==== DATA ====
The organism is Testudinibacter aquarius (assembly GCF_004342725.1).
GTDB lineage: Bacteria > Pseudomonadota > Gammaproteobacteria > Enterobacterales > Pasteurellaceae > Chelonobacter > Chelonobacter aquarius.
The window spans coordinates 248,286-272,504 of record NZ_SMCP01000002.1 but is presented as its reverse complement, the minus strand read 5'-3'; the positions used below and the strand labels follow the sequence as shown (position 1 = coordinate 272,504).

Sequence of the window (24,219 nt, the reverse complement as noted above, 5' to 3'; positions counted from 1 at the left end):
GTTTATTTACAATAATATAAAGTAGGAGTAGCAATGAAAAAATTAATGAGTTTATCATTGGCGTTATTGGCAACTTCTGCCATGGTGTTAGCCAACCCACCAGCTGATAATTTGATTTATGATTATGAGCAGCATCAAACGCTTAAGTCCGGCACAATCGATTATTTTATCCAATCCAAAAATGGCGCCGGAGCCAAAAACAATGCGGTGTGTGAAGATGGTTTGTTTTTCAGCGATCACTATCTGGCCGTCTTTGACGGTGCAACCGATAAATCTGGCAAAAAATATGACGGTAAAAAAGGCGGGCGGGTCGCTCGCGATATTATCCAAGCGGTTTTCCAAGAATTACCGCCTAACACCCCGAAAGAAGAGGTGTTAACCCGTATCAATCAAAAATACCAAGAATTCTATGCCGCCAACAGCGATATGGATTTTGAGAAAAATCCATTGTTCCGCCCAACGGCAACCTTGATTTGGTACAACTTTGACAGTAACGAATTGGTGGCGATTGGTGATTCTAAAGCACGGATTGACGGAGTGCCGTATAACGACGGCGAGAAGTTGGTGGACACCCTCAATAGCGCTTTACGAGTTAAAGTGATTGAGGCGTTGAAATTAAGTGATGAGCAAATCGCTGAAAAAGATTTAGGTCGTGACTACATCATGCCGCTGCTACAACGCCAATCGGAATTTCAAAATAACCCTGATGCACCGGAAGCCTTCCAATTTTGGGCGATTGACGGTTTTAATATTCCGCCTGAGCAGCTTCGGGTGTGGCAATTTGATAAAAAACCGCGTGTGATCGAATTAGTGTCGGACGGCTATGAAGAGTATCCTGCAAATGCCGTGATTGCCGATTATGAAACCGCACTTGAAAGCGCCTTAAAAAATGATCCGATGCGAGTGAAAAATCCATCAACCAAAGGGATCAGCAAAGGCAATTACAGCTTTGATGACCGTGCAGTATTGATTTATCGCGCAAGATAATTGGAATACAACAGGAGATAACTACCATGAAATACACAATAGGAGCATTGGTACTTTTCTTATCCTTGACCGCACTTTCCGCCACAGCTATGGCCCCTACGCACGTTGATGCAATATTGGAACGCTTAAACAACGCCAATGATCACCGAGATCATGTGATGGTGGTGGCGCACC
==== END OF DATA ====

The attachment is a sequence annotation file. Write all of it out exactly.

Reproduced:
The organism is Testudinibacter aquarius (assembly GCF_004342725.1).
GTDB lineage: Bacteria > Pseudomonadota > Gammaproteobacteria > Enterobacterales > Pasteurellaceae > Chelonobacter > Chelonobacter aquarius.
The window spans coordinates 248,286-272,504 of record NZ_SMCP01000002.1 but is presented as its reverse complement, the minus strand read 5'-3'; the positions used below and the strand labels follow the sequence as shown (position 1 = coordinate 272,504).

Sequence of the window (24,219 nt, the reverse complement as noted above, 5' to 3'; positions counted from 1 at the left end):
GTTTATTTACAATAATATAAAGTAGGAGTAGCAATGAAAAAATTAATGAGTTTATCATTGGCGTTATTGGCAACTTCTGCCATGGTGTTAGCCAACCCACCAGCTGATAATTTGATTTATGATTATGAGCAGCATCAAACGCTTAAGTCCGGCACAATCGATTATTTTATCCAATCCAAAAATGGCGCCGGAGCCAAAAACAATGCGGTGTGTGAAGATGGTTTGTTTTTCAGCGATCACTATCTGGCCGTCTTTGACGGTGCAACCGATAAATCTGGCAAAAAATATGACGGTAAAAAAGGCGGGCGGGTCGCTCGCGATATTATCCAAGCGGTTTTCCAAGAATTACCGCCTAACACCCCGAAAGAAGAGGTGTTAACCCGTATCAATCAAAAATACCAAGAATTCTATGCCGCCAACAGCGATATGGATTTTGAGAAAAATCCATTGTTCCGCCCAACGGCAACCTTGATTTGGTACAACTTTGACAGTAACGAATTGGTGGCGATTGGTGATTCTAAAGCACGGATTGACGGAGTGCCGTATAACGACGGCGAGAAGTTGGTGGACACCCTCAATAGCGCTTTACGAGTTAAAGTGATTGAGGCGTTGAAATTAAGTGATGAGCAAATCGCTGAAAAAGATTTAGGTCGTGACTACATCATGCCGCTGCTACAACGCCAATCGGAATTTCAAAATAACCCTGATGCACCGGAAGCCTTCCAATTTTGGGCGATTGACGGTTTTAATATTCCGCCTGAGCAGCTTCGGGTGTGGCAATTTGATAAAAAACCGCGTGTGATCGAATTAGTGTCGGACGGCTATGAAGAGTATCCTGCAAATGCCGTGATTGCCGATTATGAAACCGCACTTGAAAGCGCCTTAAAAAATGATCCGATGCGAGTGAAAAATCCATCAACCAAAGGGATCAGCAAAGGCAATTACAGCTTTGATGACCGTGCAGTATTGATTTATCGCGCAAGATAATTGGAATACAACAGGAGATAACTACCATGAAATACACAATAGGAGCATTGGTACTTTTCTTATCCTTGACCGCACTTTCCGCCACAGCTATGGCCCCTACGCACGTTGATGCAATATTGGAACGCTTAAACAACGCCAATGATCACCGAGATCATGTGATGGTGGTGGCGCACC